EPL TALK: Deal or no deal? Transfers shaping teams' fortunes

·8 min read
New Chelsea striker Romelu Lukaku scores their side's first goal against Arsenal.
New Chelsea striker Romelu Lukaku scores their side's first goal against Arsenal. (PHOTO: Shaun Botterill/Getty Images)

SINGAPORE — How have your favourite English Premier League (EPL) teams performed over the past week? Yahoo News Singapore looks at the key talking points surrounding the league in this weekly review:

Lukaku adds new dimension to potent Chelsea frontline

WHAT HAPPENED: While EPL fans are all wondering how strong Manchester City would be if they sign Tottenham star striker Harry Kane, Chelsea have quietly gone about and done a similar deal that has rival fans shaking their heads and moaning about unfairness in financial power.

Romelu Lukaku, whom the Blues actually signed for £10 million (S$18.6 million) as a raw 18-year-old from Belgian club Anderlecht back in 2011, returns for a second stint at Stamford Bridge - this time for an eye-watering transfer price of £97.5 million. 

He is now an established elite striker, following successful stints at Everton, Manchester United and Inter Milan after being let go by Chelsea in 2014. And he immediately started paying off dividends, scoring the opener in the Blues' 2-0 win over Arsenal on Sunday (22 August). 

You can see why rival fans are feeling such a sense of unfairness. Chelsea, who are still bankrolled by Russian oligarch Roman Abramovich, have added a new attacking dimension to a squad that already boast top-tier talents such as Kai Havertz, Timo Werner, Christian Pulisic and Mason Mount. Most clubs could barely afford one or two of those players.

Let's not forget, they are the current European champions, and with manager Thomas Tuchel gleefully saying that Lukaku "adds another dimension" to his formidable squad, Chelsea have to be considered as top challengers to Man City's EPL reign.

Indeed, Lukaku alone will trouble rival defences with his powerful physique and unerring eye for goals. But once he integrates with his new teammates, the Belgian could be become the willing runner to receive and convert all the through balls that playmakers like Havertz, Pulisic and Mount would be happy to provide. Werner, who operates more as a finisher, seems to be the only one who has to make major adjustments to accommodate Lukaku.

Inevitably, questions will be soon asked as to whether the financial powers of Chelsea and Man City are good for the competitiveness of the league. Ironically, at the moment it seems that there are more genuine challengers to the EPL title than the past few years, with Chelsea and Manchester United well-equipped to join Man City and Liverpool in contention.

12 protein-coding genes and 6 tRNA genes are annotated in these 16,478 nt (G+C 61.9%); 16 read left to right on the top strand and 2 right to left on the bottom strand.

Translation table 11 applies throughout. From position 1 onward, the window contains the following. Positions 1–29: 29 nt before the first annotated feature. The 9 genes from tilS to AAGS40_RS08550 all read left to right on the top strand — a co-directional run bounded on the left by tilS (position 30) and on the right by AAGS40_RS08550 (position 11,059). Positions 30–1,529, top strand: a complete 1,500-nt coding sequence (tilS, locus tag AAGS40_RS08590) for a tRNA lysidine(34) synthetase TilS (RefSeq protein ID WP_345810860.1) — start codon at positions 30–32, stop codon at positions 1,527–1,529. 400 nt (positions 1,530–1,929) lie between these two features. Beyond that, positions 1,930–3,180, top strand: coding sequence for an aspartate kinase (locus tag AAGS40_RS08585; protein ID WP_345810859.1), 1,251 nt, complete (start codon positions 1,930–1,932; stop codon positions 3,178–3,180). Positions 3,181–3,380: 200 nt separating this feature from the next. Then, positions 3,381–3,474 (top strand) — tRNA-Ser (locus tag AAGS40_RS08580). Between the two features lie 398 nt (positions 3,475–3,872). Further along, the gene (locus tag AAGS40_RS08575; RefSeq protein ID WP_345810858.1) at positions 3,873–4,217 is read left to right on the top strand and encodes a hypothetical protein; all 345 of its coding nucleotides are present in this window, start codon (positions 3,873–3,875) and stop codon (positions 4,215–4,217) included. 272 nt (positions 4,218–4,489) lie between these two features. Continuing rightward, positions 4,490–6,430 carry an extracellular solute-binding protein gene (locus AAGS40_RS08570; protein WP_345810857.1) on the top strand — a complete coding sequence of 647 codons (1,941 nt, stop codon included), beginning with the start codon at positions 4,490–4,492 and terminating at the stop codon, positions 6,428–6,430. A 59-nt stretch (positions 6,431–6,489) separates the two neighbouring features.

It does seem rosy for the Blues as they begin the new season with two wins out of two. The first big test will come very soon, but at the moment, they seem set for a concerted title push for the first time since they last won the title in 2017.

WHAT'S NEXT: That first big test comes this Saturday, as Chelsea travel to Anfield to face Liverpool. Both sides have won twice, scored five goals and conceded none so far; while Liverpool will have their considerable home-ground advantage, Chelsea will visit with the swagger of being European champions. A mouth-watering clash.

Harry Kane of Tottenham Hotspur applauds the supporters following their match against Wolverhampton Wanderers.
Harry Kane of Tottenham Hotspur applauds the supporters following their match against Wolverhampton Wanderers. (PHOTO: Chris Brunskill/Fantasista/Getty Images)

Harry Kane should question why City won't pay up for his transfer 

WHAT HAPPENED: In the next episode of the seemingly never-ending transfer saga between Harry Kane and Man City, the Spurs hitman made his first appearance of the season as a second-half substitute in their 1-0 win over Wolverhampton Wanderers on Sunday.

He did not score - Dele Alli's first-half penalty sealed the London side's second straight 1-0 league victory - but he was nonetheless applauded by the Tottenham fans, a gestured he reciprocated after the final whistle. All's well and rosy when Spurs are winning.

But with a week still to go to the 31 August transfer deadline, the transfer rumours will only intensify, given that Kane stated publicly wants to leave Spurs and join a side where he would stand a much better chance at winning trophies. At this moment, the most likely destination he could go is to Man City.

On the surface, it seems a reasonable sentiment. Kane has been a sensational scorer in his eight seasons with the Tottenham senior team, yet Spurs have yet to build a team around him good enough to win the trophies he craves. 

At age 28, he would be the focal point of any title contending team for at least the next three years before he goes past his peak. At this moment, it is hard to see Tottenham - under new manager Nuno Espirito Santo - anywhere near a title-contending team despite their good start to the new EPL season.